All of us will make poor relationship decisions.
Hate to break it to you, but you’re human. You’re gonna screw the pooch eventually. Fortunately, there are simple things you can do to minimize the impact of poor decision making. A simple place to start? Maintaining strong friendships.
I’ve been mostly great at prioritizing friendships, with the exception of one relationship. I’m not sure what happened, but I was bitten hard by The Crazy Bug. We were inseparable for nearly two years. Which, as you can imagine, means I came close to losing all my friendships. After the breakup I realized I made a mistake. With time and intentionality I was able to fix plenty, but some damage was beyond repair.
So, learn from my mistakes! Here to help you make better choices are a few reasons to make friendships a priority.
Friends can help you determine if your relationship is healthy.
If you’re a sitcom junkie like me, you’ve definitely seen the stock-episode where “Character X” is dating some scum bag, but none of her friends have the guts to break the news. Such episodes make me shout at my TV, “Warn her! She needs to know!”
After all, you probably chose your close friends because you value their character and wisdom. That is, unless they’re filthy rich and you’re only using them for the free wine and ice cream, (Clearly, my assumption of how rich people spend their money is spot on.) Anyhow, assuming your friends only make a modest paycheck, they’re probably trustworthy. You picked them. Now trust them.
It might be tempting to write-off their opinion. You might want to make excuses (Ahem, “She’s just jealous!”) in order to protect your relationship. Look at it this way, though: If your friends are brave enough to approach you with an opinion, you have the responsibility to honor their courage by at least considering their point of view. If you’re especially bold, you’ll take the first step and ask your friends for input before they come to you.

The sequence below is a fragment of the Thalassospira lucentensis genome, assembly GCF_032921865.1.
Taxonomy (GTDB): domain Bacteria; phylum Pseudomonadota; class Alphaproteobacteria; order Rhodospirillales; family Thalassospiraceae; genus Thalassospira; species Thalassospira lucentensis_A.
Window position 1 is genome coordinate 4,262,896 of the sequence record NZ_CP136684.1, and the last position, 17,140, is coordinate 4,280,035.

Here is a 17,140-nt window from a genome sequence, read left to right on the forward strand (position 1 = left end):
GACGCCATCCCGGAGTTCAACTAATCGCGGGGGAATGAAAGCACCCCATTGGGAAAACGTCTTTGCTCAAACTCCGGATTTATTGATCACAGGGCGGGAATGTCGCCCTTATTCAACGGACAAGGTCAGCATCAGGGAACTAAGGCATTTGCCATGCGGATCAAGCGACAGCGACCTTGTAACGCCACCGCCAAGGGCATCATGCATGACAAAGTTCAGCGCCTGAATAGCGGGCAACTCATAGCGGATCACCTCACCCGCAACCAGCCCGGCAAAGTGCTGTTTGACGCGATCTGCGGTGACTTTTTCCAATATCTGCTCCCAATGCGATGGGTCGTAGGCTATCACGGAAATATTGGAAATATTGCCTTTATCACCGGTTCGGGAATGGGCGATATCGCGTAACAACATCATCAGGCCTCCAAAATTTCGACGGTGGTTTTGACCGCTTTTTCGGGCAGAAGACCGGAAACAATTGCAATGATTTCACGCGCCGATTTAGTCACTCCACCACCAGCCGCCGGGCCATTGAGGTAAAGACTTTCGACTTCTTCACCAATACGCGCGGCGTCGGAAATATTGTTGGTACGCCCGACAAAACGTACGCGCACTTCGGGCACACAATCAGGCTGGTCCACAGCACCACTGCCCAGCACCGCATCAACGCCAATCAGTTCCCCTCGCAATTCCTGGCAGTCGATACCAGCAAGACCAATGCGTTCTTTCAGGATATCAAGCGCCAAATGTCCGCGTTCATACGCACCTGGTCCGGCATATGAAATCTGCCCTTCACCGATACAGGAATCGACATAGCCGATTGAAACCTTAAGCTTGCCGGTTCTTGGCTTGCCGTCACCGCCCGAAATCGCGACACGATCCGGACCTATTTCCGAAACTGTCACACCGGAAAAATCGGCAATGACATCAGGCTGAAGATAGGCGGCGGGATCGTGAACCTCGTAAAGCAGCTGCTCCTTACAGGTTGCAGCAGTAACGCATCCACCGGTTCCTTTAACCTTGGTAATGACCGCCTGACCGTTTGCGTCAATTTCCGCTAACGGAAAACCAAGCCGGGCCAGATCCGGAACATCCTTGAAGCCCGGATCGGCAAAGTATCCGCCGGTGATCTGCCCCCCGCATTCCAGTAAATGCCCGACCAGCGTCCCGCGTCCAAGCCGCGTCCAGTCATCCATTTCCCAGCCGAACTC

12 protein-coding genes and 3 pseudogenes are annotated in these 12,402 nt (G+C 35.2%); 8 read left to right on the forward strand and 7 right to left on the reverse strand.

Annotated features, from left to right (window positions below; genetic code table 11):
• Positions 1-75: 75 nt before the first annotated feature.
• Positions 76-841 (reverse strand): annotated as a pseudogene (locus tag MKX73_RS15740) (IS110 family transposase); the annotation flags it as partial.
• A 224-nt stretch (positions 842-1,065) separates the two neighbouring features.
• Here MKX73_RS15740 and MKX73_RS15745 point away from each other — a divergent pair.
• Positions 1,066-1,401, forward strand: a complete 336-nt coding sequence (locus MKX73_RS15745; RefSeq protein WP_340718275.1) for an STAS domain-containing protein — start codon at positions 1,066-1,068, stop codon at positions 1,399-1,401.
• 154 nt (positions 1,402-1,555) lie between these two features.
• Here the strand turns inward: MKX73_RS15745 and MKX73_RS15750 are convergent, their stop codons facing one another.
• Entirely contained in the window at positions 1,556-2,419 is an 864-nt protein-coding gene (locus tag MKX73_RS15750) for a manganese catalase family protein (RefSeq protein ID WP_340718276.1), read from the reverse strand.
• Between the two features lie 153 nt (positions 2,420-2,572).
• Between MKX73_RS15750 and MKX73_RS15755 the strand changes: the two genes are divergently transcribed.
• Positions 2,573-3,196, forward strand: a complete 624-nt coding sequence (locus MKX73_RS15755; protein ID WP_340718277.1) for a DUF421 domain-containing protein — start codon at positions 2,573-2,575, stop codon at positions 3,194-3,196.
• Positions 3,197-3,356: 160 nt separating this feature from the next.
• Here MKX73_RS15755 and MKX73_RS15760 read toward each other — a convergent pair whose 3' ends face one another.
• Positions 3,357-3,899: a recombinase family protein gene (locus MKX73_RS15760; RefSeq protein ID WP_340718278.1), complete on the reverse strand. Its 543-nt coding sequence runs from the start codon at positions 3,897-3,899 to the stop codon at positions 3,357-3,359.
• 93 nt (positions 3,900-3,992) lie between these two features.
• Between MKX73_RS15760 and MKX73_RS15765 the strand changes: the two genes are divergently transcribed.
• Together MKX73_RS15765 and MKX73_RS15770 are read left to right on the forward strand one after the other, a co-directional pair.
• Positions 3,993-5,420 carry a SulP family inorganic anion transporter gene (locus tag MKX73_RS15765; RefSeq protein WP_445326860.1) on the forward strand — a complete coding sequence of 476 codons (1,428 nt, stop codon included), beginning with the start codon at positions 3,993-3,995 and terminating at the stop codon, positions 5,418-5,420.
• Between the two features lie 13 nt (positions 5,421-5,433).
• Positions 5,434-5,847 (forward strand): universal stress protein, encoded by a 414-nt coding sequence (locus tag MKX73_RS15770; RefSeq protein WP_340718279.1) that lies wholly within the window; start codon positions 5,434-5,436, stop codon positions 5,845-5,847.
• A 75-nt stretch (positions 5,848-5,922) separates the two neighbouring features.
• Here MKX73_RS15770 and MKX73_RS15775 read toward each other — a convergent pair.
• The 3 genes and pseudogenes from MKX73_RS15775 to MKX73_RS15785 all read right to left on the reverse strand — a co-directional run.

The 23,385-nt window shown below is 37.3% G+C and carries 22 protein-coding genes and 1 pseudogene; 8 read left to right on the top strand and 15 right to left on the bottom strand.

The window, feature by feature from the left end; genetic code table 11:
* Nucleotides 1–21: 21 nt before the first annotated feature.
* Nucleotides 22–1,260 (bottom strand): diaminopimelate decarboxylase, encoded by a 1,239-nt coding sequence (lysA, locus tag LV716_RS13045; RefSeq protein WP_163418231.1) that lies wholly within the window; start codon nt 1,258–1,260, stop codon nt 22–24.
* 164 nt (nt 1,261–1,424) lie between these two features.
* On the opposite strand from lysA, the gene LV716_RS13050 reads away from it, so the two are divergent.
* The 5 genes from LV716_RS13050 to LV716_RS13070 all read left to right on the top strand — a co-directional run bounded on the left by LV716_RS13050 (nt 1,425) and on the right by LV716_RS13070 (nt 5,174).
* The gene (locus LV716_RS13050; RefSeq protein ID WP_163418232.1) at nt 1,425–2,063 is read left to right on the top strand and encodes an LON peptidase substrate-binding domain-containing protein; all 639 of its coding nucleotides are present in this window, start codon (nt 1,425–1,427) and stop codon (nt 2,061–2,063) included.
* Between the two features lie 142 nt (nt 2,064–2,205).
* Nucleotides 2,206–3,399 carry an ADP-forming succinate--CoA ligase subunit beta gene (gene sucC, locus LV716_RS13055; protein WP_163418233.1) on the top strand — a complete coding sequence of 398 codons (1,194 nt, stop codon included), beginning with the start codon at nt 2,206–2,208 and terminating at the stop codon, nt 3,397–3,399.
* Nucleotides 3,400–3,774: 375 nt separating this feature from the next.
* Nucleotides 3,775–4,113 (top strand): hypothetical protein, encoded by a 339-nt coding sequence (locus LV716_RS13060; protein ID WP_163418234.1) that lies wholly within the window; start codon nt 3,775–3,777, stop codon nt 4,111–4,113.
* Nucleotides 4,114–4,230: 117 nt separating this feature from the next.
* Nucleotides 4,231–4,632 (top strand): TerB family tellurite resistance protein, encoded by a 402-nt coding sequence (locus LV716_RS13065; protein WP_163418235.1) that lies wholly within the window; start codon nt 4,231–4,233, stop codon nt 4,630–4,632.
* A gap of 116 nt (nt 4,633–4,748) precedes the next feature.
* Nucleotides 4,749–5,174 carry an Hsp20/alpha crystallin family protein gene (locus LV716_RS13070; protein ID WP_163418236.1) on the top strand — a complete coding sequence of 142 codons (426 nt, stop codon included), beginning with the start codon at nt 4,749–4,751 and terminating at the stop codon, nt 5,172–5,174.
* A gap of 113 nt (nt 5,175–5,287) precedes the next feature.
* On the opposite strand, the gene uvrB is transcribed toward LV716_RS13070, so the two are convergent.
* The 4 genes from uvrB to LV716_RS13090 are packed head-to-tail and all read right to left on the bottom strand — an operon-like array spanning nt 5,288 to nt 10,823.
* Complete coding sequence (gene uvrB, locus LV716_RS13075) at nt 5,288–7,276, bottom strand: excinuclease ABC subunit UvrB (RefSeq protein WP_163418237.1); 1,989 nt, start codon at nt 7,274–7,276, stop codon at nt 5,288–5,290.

(That’s not to say that every friend gets to give input. You would drown in opinions. Choose a few with good judgement skills. Keep them close.)
Your friends need your relationship (in healthy doses.)
I often hear single people say, “Ugh. I hate hanging out with couples.” I get it. Some couples are truly awful. However, I love spending time with couples and one-on-one with married individuals. I like to study them.
Observation helps us discover our wants and learn healthy behavior. Studying close friends helps us determine relationship characteristics we like and dislike, as well as bring abnormal family patterns to the surface. That weird way your parents interact? Yeah, not everyone does that. Spending time with a diverse group of couples makes that obvious. The ability to process those details is important for single people. It helps them (…Us? …Me?) make better relationship choices.
If you isolate yourself, you deny your friends a valuable example. Your friends need to hear you talk about your relationship. They need to learn from your victories and failures.
(That’s not to say this is the sole thing you should talk about. Otherwise, your friends will probably never want to see you again, and for good reason.)
They keep your identity in check.
Let’s play a game: Name the first couple that comes to mind that has it’s own identity. Did you think of somebody? Don’t lie. You definitely did. We all know a couple that has developed their own distinct personality. They like all the same things, they make the same bad jokes, and they creep us out. They’re almost straight out of an episode of Portlandia.
Spending too much time together can lead to being eerily similar. While it’s great to develop connective relationship tissue, you and your partner are two distinct human persons. Each of you has unique tastes, opinions, and hobbies. Those things make you awesome! Don’t lose sight of that. Making time for your friends is a great way to maintain your personal identity.
Unfortunately, your relationship might not last.
I hate to be the bearer of bad news, but there is a chance your relationship won’t make it. Lots (most!) of relationships don’t. Relationships are hard work and sometimes things fall apart, even when you don’t expect it. Worse yet, what if you lose your partner to an accident or disease? There are plenty of factors that keep us from the circumstances of life, unfortunately. We can’t always plan it out to our liking.
If you lose your closest friends amidst your relationship, who will bring over a pint of ice cream when things go sour? Who will binge Netflix in sweats and remind you to keep moving forward?
Save yourself the pain and frustration! Don’t be the turd who has to apologize after a breakup. Keep your friends close. You will be more sand and balanced, and it will help maintain a healthy relationship for the long haul.
Who doesn’t want that?